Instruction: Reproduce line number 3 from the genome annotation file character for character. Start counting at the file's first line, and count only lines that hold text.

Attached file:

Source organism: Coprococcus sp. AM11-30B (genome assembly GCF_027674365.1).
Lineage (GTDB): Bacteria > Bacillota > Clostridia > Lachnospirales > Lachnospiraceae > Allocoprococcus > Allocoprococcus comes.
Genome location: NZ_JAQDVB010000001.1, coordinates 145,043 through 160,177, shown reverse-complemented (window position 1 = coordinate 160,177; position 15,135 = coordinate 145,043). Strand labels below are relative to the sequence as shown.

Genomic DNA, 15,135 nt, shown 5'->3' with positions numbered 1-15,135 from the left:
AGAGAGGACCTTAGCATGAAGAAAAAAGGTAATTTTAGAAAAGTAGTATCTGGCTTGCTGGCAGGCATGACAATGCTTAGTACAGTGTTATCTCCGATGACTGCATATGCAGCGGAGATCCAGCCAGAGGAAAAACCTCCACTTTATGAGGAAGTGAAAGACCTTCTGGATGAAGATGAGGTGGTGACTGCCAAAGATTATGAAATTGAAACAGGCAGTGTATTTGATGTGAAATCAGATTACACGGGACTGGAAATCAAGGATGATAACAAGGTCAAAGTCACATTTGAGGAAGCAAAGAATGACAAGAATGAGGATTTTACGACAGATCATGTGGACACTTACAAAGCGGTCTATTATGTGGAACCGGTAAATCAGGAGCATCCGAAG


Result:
Genome location: NZ_JAQDVB010000001.1, coordinates 145,043 through 160,177, shown reverse-complemented (window position 1 = coordinate 160,177; position 15,135 = coordinate 145,043). Strand labels below are relative to the sequence as shown.